Divorce (or the dissolution of marriage) is the final termination of a marital union, cancelling the legal duties and responsibilities of marriage and dissolving the bonds of matrimony between the parties (unlike annulment which declares the marriage null and void). In India, divorce is also governed by specialised laws governing various religions. Hindus (which includes Sikh, Jain, Budh) are governed by Hindu Marriage Act, 1955, Christians are governed by Indian Divorce Act, 1869 & The Indian Christian Marriage Act, 1872, Muslims are governed by Personal laws of Divorce and also the Dissolution of Marriage Act, 1939 & The Muslim Women (Protection of Rights on Divorce) Act, 1986, Parsis are governed by The Parsi Marriage & Divorce Act, 1936 and there is also a secular law called Special Marriage Act, 1954 that govern divorces of other religions and nationals.

The grounds and procedure for the divorce under these legislations are more or less similar. Divorce under these laws can be obtained by two ways- Divorce by Mutual Consent and Contested Divorce. Mutual Consent Divorce is a simple way of coming out of the marriage and dissolves it legally. Important requirement is the mutual consent of the husband & wife. In Contested Divorce, the parties have to contest for getting divorce on one or many grounds. Indian laws in general recognise cruelty, Desertion, Unsoundness of mind, Impotency, renouncing the world, etc. for divorce. Aggrieved party has to take one of the above grounds of divorce and will have to file the case in the Court of appropriate jurisdiction. Party which files the case has to prove the case with support of evidence and documents. On successfully proving the case, divorce will be granted and divorce decree will be drawn up accordingly.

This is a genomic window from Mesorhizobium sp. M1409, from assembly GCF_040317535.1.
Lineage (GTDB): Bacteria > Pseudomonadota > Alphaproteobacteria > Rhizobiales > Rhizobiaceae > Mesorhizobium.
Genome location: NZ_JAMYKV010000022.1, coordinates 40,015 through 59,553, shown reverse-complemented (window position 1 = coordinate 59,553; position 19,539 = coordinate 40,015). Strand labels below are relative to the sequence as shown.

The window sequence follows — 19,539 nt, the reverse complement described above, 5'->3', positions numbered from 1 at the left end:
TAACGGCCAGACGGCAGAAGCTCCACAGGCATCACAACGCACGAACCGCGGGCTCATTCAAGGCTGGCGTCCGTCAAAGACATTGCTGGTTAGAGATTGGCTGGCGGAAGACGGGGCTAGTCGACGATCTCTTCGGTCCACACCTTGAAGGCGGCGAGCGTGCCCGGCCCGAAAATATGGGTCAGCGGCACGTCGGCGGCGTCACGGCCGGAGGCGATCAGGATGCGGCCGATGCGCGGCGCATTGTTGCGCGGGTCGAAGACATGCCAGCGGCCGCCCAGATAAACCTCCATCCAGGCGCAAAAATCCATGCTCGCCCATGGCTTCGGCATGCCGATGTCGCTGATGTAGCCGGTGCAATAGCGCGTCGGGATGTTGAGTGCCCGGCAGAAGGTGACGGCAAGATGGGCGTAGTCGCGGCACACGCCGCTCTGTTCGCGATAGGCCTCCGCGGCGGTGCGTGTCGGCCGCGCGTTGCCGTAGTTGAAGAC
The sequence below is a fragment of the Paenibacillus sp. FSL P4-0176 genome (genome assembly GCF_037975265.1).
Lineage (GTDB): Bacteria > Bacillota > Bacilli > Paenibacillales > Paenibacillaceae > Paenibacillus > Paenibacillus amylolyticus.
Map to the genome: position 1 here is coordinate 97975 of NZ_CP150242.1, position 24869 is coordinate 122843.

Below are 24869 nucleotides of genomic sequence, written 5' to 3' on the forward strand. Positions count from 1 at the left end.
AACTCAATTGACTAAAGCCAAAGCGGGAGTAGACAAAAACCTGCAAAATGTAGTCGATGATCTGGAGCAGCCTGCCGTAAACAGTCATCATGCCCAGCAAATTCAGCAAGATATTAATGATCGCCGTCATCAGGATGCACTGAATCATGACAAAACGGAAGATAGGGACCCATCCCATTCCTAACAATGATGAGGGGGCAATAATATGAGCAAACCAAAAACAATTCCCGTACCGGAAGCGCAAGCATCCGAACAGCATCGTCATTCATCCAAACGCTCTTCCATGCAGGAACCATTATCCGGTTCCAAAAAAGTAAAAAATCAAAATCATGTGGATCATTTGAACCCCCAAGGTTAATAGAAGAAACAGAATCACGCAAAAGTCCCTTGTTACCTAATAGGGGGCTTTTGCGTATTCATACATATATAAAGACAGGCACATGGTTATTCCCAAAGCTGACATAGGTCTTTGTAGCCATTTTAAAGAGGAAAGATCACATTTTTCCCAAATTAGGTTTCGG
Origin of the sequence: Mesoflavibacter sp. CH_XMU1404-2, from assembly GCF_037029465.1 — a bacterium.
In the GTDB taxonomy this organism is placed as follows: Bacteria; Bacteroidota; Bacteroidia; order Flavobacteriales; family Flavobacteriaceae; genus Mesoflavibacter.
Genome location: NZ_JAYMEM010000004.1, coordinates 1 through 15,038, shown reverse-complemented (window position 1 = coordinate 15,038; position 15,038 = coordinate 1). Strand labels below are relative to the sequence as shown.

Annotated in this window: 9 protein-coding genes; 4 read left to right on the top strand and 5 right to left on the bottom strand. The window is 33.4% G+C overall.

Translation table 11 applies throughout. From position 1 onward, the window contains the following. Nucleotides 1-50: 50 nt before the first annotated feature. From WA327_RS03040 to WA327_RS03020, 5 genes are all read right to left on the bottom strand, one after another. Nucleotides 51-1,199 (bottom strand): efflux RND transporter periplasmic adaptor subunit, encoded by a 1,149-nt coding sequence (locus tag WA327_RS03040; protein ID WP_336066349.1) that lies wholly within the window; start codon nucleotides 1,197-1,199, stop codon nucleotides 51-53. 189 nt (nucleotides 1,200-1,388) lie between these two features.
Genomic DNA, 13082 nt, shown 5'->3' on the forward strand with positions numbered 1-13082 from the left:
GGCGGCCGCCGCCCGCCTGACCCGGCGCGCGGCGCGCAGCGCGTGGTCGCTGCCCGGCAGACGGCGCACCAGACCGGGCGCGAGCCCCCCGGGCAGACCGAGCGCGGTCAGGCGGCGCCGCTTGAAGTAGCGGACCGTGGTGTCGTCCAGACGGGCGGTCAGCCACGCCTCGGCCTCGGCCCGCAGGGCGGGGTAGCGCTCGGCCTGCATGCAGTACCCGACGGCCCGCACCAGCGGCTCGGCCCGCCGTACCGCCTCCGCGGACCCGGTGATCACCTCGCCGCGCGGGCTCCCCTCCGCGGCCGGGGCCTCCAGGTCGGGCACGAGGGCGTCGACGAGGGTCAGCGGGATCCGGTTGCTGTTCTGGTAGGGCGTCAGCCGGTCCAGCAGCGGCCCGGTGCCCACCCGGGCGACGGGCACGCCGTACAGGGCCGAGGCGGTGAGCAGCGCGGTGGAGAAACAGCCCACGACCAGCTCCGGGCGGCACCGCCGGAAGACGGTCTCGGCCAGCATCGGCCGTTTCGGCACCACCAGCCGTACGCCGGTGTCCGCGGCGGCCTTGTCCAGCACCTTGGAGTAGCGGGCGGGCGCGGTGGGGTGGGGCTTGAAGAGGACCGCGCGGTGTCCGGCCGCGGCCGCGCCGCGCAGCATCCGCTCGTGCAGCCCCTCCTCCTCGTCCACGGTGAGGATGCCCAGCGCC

Marriage in India can also be dissolved by means of Annulment. Procedure for annulment is same as that of Divorce except that the grounds for annulment are different than that of divorce. Grounds for annulment are fraud, pregnancy of wife by person other than the husband, impotency prior to the marriage and subsist even at the time of filing the case. Once annulment is granted by the Indian Court, status of the parties remains as it was prior to the marriage.

There are certain form of marriages which are null and void despite the performance/ solemnization of the same. However in cases of void marriages, appropriate suit must be filed before the court of appropriate jurisdiction for declaration of such marriages as void.

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